The national Point in Time count of homeless people happens in two weeks, and this time around getting the most accurate numbers possible is crucial.
Actually, getting a proper count is always crucial, but this time it’s imperative locally because state officials are finally waking up to one of California’s biggest problems — a growing army of street people, homeless encampments, and downtown areas clogged with folks who have no shelter.
Experts estimate California is more than 3.5 million housing units short of what is needed. That fact has encouraged state lawmakers to consider compelling developers to build more apartments and other types of housing in core areas of our cities.
Not everyone is buying into the idea of increasing housing density in core areas. Local government officials throughout the state are objecting to the proposal, in large part because they believe state government should not tell them how to manage growth in their communities.
The right of self-determination is central to our form of democracy, as is the concept of local control when it comes to how our communities are to be developed. Local policy makers do not appreciate being dictated to by lawmakers at the state or federal levels. That, too, has been a cornerstone of the nation’s social development.
The bill being pushed in the Legislature for core housing development is similar to past legislation, which has never made it to a final vote. This latest version has some key differences. For example, the 2020 version would exempt local governments from parts of the law — if locals come up with their own rules to build more housing. The local rules would still require approval from at least two state agencies.
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Another concern is that these requirements, if approved, could conceivably change the fundamental nature of California communities. Developers could, for example, build a high-rise housing complex in an area historically restricted to single-family homes. The proposed law would allow homeowners to renovate existing properties to add up to three additional housing units.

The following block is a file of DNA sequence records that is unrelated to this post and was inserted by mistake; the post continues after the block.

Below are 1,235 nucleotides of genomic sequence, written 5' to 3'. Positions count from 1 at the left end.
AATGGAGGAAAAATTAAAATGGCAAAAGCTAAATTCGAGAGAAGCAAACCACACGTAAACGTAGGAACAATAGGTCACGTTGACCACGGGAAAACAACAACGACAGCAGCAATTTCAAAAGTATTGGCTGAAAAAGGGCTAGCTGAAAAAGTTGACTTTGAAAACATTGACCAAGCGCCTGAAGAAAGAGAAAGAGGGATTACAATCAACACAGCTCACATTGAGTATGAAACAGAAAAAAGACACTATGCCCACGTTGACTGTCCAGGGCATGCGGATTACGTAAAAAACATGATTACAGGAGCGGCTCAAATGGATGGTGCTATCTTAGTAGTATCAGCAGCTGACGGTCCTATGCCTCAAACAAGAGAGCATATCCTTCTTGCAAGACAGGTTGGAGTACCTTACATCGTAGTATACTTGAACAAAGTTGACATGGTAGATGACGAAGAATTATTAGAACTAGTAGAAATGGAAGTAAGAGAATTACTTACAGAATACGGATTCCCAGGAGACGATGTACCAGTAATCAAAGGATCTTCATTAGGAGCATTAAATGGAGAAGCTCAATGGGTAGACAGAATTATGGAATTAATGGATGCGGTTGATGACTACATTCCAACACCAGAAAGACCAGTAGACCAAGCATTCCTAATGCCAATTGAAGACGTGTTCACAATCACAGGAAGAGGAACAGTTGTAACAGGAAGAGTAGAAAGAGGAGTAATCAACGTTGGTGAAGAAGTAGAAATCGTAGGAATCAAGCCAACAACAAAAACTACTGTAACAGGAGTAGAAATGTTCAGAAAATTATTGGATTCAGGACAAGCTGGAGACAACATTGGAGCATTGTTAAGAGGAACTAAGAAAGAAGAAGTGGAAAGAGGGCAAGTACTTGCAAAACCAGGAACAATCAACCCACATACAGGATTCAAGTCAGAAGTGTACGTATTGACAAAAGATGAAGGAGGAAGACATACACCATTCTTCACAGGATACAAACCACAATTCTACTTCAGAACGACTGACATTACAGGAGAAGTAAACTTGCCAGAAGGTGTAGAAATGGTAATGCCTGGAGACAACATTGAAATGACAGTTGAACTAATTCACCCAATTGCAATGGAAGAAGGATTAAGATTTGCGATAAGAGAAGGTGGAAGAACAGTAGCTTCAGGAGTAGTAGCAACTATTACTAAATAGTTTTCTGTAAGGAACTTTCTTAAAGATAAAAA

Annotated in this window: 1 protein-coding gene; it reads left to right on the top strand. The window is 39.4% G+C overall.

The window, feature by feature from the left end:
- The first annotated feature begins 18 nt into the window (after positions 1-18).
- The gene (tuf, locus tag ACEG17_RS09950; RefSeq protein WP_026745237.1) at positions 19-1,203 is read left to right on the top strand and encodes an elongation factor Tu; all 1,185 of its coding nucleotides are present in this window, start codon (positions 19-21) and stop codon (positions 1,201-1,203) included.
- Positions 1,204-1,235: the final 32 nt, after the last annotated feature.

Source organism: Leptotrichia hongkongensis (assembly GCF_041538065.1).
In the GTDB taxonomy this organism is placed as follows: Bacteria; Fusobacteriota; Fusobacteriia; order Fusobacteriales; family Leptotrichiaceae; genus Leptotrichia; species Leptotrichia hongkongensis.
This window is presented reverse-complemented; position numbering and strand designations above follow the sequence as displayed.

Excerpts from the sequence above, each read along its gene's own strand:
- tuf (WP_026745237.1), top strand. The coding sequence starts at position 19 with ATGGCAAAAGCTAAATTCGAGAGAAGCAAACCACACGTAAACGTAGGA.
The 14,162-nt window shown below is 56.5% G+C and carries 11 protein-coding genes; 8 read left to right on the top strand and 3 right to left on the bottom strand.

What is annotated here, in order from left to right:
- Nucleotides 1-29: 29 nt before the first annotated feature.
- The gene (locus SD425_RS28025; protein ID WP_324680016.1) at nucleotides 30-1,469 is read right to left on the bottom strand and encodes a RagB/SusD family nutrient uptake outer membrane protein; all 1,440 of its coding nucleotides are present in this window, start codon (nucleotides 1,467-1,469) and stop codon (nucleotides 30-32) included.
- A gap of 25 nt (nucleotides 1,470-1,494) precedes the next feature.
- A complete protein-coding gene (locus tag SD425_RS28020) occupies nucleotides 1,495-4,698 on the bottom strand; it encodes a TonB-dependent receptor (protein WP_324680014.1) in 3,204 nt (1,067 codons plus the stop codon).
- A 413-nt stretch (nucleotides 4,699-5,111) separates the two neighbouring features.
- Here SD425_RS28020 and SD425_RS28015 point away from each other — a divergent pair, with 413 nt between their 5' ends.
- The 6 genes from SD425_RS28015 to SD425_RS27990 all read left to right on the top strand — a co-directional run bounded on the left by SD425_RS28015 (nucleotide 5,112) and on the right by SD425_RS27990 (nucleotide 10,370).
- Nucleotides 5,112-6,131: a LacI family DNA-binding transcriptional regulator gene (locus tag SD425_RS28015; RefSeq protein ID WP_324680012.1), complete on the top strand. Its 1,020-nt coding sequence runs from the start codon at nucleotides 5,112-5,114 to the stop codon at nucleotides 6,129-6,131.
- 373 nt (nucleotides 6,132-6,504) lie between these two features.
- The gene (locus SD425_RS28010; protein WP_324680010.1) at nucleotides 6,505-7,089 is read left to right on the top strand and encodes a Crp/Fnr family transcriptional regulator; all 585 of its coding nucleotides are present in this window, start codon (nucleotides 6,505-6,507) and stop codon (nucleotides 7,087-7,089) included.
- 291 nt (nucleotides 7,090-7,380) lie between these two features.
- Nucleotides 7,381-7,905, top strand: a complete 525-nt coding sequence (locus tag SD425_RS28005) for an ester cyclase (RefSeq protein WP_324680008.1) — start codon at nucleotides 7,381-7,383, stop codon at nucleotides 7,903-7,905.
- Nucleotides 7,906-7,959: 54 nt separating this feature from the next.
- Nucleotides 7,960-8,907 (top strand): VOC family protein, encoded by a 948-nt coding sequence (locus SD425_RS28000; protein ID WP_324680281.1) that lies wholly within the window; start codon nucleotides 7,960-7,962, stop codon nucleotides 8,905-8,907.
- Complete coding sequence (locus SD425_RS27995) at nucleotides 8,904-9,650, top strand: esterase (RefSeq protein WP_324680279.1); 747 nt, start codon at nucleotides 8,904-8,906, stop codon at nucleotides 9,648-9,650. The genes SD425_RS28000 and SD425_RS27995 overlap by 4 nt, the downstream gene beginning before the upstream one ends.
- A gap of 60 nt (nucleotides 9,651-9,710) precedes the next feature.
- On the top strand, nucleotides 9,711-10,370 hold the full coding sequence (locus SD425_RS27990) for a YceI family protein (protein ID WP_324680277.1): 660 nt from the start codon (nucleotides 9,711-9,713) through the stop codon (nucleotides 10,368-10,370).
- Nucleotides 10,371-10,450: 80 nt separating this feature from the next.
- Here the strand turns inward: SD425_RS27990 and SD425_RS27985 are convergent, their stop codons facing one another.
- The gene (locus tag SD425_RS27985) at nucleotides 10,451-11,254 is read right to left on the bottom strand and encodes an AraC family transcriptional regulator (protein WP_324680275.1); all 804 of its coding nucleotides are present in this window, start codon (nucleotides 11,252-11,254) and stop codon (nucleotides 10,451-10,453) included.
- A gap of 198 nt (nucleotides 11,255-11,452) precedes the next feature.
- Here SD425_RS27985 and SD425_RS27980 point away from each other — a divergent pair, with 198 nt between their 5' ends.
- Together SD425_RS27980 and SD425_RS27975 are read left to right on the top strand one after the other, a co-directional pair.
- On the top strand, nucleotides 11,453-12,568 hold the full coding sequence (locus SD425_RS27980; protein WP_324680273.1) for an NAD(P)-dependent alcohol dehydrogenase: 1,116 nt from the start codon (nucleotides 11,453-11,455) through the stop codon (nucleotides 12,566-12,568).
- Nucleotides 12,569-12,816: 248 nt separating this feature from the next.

Using a little imagination, you can see how such changes could drastically alter the look of the core downtown areas of Santa Maria or Lompoc.
We use Santa Maria and Lompoc as examples because these two cities have North County’s largest homeless populations. In the 2019 Point in Time count, volunteers identified 464 people on the streets of Santa Maria, and 249 homeless in Lompoc.
The problem is that those numbers almost certainly are entirely accurate. Homeless people, by nature and inclination, are often reluctant to be counted, and will go into hiding when the volunteers come around asking questions.
The proposed housing law changes at the state level reflect the enormity of the problem. In last year’s Point in Time count, California had 151,278 homeless, an increase of more than 21,000 over the 2018 count, and again, almost surely below the actual homeless population total.
The Trump administration has been wagging fingers at California’s surging homeless population as a massive failure on the state’s part, and in a very real way, that is correct.
But it’s also a huge failure on the part of American society in general, which has an ever-growing gap between the very rich and the very poor. It seems wildly contradictory that while this nation holds fast to a vibrant economy that is more than a decade long, it simultaneously is attempting to deal with a mushrooming homeless population, and more than 50 million Americans trying to survive without health care coverage.
Something to consider as we draw closer to a national election.